According to a report published in 2011 by the Commonwealth Fund Commission on a High Performance Health System, if implemented properly, Accountable Care Organizations will not only provide better quality of healthcare but would also bring down the cost of healthcare. The Centers of Medicare and Medicaid Services (CMS) predict that if the rising healthcare costs are left unchecked, healthcare costs might touch 19.3% of the GDP of the US by 2019. The CMS continues to discuss Accountable Care Organizations (ACOs) present an effective way to meet the challenge of achieving quality healthcare, along with cost-effective modules.

Seven Capabilities ACO’s Must Possess

Accountable Care Organizations are a great way to integrate local physicians with other entities of the healthcare system to share practices and improve the overall condition of healthcare. ACOs get rewarded for controlling costs, while simultaneously improving the quality of healthcare. The biggest strength of ACOs lies in their flexibility, innovation, knowledge base, risk assumption, and structure. Any organization desiring to be an ACO must fulfill seven requirements:

1.    Processes that define coordinated care, and work toward improving the quality of healthcare and reducing the cost associated with it.
2.    Effective leadership structure for decision making.
3.    Stable legal structure, responsible for receiving and distributing bonuses to participating providers.
4.    Handle the PCPs of at least 5,000 Medicare beneficiaries.
5.    Participate for a minimum of three years.
6.    Have contracts with specialist physicians and doctors.
7.    Provide the CMS with the list of PCPs and healthcare specialists.

The 2010 Patient Protection and Affordable Healthcare Act proposes a pilot ACO program to be implemented in 2012. Although only Medicare beneficiaries are included in the pilot program, the widespread implementation of the ACO program would occur after the successful implementation of this pilot process.

Building Blocks an ACO Needs to Form

The ability to deliver effective and efficient quality of healthcare across different sections forms the basis for any ACO. However, achieving and implementing the same not only involves risk and cost analysis, it also requires the use of clinical integration tools to help with quality improvement. The building blocks that define the structure that an ACO needs to form to deliver on the aspects of quality and costs include:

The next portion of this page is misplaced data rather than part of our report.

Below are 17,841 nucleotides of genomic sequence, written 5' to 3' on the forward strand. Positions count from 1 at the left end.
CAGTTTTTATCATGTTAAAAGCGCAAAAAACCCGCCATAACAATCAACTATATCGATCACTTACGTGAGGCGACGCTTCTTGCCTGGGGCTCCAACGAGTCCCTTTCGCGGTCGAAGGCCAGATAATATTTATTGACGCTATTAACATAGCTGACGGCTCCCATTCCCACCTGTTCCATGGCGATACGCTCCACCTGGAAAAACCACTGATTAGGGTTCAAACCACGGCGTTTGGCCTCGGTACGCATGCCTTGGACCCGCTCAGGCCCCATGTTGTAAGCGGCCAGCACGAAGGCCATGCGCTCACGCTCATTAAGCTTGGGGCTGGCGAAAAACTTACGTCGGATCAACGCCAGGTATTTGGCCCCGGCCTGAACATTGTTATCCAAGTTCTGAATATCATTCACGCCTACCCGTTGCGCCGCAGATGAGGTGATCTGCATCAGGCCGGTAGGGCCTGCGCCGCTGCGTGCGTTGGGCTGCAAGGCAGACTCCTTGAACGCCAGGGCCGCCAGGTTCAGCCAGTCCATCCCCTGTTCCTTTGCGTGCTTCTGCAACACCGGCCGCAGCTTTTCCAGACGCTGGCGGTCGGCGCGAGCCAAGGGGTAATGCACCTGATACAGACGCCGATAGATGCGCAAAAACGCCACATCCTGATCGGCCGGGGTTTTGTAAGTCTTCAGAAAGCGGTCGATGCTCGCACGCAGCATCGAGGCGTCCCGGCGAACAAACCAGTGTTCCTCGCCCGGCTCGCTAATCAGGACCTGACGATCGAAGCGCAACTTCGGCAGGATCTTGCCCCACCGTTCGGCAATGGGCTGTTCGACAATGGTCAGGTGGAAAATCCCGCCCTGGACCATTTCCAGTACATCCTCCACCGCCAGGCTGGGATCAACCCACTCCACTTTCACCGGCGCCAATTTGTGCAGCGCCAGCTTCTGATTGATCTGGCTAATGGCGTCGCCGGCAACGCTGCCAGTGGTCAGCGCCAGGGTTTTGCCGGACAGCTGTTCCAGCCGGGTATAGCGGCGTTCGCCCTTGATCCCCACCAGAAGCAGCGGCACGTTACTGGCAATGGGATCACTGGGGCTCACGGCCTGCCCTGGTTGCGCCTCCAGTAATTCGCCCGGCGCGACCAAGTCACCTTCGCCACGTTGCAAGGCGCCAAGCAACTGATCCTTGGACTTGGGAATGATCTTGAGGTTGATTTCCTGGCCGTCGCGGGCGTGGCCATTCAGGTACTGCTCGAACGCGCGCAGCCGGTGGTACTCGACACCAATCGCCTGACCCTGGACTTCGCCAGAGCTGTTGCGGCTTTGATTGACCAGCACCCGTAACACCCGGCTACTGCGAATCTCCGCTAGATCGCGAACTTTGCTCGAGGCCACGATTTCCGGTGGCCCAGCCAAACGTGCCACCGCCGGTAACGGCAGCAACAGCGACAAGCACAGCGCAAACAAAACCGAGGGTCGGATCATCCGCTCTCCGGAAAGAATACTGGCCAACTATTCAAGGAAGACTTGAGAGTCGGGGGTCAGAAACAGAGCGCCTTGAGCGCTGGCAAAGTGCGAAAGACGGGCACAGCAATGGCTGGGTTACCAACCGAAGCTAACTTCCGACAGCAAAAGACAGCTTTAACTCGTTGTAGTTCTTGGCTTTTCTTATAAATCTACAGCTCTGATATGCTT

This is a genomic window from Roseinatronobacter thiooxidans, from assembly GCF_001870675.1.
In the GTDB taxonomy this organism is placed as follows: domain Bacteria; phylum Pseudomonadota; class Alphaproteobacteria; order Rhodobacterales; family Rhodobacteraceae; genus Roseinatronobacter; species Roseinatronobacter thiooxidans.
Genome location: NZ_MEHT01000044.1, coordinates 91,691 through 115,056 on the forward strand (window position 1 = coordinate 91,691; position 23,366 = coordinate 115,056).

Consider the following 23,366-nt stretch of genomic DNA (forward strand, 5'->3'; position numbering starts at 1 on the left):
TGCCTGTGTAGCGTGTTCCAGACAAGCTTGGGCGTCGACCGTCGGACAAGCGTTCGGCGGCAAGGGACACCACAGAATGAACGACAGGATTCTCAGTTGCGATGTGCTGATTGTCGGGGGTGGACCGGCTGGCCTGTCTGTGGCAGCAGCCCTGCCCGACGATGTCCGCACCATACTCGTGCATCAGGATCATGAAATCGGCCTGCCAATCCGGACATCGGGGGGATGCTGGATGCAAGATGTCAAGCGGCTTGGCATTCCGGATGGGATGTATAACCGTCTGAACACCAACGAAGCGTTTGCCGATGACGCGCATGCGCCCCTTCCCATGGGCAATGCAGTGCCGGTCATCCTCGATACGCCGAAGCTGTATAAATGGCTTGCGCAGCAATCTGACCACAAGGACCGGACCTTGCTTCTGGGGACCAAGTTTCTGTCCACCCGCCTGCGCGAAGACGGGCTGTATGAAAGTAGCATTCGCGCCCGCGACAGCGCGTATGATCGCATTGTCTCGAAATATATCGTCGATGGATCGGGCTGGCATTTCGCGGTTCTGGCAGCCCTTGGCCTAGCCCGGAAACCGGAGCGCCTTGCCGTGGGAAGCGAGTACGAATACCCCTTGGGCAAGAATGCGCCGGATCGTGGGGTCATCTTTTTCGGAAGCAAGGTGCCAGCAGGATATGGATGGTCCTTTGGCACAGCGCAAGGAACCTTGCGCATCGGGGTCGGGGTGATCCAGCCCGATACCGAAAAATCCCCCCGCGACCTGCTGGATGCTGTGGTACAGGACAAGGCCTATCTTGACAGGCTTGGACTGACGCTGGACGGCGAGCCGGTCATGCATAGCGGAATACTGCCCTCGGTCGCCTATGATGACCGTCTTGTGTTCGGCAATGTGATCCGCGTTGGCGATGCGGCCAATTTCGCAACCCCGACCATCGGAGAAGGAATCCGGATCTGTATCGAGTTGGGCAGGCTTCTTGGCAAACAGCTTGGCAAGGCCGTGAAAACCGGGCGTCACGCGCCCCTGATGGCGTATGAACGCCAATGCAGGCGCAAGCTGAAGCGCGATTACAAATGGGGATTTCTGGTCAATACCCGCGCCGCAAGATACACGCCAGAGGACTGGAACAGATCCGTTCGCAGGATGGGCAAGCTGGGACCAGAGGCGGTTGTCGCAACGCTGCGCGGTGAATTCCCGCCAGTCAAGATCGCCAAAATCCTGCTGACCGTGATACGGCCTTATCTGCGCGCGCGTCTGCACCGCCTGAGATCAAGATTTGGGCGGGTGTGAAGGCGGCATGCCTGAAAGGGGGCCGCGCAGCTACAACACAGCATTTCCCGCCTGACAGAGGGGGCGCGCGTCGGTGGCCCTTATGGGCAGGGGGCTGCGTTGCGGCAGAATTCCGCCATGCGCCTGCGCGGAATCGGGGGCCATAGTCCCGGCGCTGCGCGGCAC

•    Predictive modeling: Organizations must use predictive modeling to identify high risk patients for disease management. Predictive modeling allows clients to stratify their population with respect to risk for hospitalization.
•    Clinical integration tools: These tools play an important role in ensuring that consistent protocols are followed across networks, which provides better sharing of practices and achieving measurable quality. These tools help in measuring the physician’s and network’s progress in achieving the targets.
•    Financial risk planning: The success of any Accountable Care Organization depends on its ability to manage risk. To manage financial risks, organizations would need technical infrastructure to manage the quality and cost of healthcare provided. You need to track performance of physicians against financial budgets and goals, and identify patients with gaps in care.
•    Establish registries: With vast amounts of clinical data in each patient record, coupled with the complexity of managing numerous records, there needs to be a mechanism in place that actively manages patient population. The system should help in tracking individual patients and providing access to micro data based on events and lab results. This feature not only helps in improving compliance with clinical best practices but also helps achieve pay for performance goals.

These are the basic blocks that every organization needs to put in place to provide coordinated and aligned care to patients and add value to patients, providers and payers alike. Forming these blocks would lead to better outcomes for patients and reduce the overall healthcare costs drastically.